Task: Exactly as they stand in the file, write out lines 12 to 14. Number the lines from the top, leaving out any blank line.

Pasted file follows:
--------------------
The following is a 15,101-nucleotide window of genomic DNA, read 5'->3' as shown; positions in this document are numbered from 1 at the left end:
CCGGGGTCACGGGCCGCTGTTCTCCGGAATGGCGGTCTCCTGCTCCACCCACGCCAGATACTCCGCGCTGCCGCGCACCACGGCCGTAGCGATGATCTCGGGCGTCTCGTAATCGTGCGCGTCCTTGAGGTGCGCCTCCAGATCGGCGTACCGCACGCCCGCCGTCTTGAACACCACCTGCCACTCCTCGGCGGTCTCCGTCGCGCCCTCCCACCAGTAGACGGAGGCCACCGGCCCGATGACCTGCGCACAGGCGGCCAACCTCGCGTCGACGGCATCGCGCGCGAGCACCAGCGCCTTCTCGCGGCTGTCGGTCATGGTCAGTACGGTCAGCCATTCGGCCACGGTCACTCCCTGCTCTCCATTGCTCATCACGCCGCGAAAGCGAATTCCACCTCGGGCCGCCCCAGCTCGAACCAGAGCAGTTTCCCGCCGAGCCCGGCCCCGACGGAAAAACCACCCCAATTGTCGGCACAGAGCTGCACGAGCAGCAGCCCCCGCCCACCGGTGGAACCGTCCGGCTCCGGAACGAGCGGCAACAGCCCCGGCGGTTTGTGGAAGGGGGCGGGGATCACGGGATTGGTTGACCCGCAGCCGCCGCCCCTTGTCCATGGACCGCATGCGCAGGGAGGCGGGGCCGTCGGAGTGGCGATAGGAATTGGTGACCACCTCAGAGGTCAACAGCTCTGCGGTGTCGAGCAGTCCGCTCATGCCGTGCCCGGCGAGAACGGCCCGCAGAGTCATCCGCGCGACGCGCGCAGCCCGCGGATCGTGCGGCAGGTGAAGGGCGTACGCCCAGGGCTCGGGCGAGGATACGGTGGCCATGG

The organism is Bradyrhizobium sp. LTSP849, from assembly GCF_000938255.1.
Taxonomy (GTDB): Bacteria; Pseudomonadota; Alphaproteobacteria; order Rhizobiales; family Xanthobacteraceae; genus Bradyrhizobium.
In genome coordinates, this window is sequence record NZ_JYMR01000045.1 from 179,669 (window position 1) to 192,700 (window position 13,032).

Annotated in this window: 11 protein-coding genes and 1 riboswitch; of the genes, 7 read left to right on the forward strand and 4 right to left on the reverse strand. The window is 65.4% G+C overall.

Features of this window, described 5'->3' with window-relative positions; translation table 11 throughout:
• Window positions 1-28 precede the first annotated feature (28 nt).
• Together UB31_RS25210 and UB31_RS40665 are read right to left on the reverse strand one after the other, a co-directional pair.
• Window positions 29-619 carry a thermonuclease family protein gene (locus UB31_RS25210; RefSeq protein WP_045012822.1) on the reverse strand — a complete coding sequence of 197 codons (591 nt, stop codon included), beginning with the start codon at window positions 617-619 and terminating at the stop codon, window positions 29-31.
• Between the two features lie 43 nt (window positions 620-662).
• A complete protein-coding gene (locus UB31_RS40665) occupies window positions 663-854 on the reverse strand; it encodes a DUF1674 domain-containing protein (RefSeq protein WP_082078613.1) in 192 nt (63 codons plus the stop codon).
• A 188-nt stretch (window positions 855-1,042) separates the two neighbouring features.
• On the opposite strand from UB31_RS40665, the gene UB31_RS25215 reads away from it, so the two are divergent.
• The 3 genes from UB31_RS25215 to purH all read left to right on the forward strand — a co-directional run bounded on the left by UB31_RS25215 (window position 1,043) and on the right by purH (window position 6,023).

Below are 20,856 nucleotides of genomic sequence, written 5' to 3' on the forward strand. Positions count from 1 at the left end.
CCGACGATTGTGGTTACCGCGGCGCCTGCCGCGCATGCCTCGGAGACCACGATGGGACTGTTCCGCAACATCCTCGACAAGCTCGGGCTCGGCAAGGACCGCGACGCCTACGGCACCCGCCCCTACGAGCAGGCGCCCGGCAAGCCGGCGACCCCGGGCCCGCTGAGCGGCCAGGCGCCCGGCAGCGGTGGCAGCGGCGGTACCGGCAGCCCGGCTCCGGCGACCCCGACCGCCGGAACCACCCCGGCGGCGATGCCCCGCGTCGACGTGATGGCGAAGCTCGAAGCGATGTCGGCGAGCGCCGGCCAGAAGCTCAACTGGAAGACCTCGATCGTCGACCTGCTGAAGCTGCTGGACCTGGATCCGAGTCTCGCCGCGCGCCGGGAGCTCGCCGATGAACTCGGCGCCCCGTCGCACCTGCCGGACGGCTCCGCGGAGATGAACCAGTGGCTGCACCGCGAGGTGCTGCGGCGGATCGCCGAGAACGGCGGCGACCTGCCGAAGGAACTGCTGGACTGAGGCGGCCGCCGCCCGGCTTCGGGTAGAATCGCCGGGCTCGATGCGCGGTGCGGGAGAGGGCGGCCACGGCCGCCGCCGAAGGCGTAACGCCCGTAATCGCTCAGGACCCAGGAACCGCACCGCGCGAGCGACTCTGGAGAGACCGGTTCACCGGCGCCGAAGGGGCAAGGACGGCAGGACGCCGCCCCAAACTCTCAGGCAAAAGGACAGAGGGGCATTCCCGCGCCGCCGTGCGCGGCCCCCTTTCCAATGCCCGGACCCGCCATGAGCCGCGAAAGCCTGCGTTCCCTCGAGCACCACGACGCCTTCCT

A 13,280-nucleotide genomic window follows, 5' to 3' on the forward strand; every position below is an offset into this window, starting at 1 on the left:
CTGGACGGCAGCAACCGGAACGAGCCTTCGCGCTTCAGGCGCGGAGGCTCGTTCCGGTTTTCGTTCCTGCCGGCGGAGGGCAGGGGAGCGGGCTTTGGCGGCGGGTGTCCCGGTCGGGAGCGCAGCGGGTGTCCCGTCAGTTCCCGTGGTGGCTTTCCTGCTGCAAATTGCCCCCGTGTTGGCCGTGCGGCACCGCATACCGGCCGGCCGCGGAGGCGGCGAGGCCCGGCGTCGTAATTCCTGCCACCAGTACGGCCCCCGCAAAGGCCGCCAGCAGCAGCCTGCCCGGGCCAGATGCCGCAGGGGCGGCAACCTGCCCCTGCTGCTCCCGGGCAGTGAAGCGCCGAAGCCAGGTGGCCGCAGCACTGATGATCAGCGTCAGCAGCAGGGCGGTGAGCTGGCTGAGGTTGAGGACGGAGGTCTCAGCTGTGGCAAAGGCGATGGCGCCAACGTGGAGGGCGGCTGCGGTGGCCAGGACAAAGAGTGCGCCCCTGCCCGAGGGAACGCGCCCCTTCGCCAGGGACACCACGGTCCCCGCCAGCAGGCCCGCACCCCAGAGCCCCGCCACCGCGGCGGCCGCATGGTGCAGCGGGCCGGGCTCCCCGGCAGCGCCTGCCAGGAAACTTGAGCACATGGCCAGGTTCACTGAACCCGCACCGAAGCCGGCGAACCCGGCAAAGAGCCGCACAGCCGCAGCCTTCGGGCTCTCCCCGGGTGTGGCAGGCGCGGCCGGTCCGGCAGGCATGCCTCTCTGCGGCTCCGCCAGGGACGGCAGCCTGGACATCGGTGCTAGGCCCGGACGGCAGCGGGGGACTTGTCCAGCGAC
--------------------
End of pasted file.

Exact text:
• A complete protein-coding gene (locus UB31_RS40665) occupies window positions 663-854 on the reverse strand; it encodes a DUF1674 domain-containing protein (RefSeq protein WP_082078613.1) in 192 nt (63 codons plus the stop codon).
• A 188-nt stretch (window positions 855-1,042) separates the two neighbouring features.
• On the opposite strand from UB31_RS40665, the gene UB31_RS25215 reads away from it, so the two are divergent.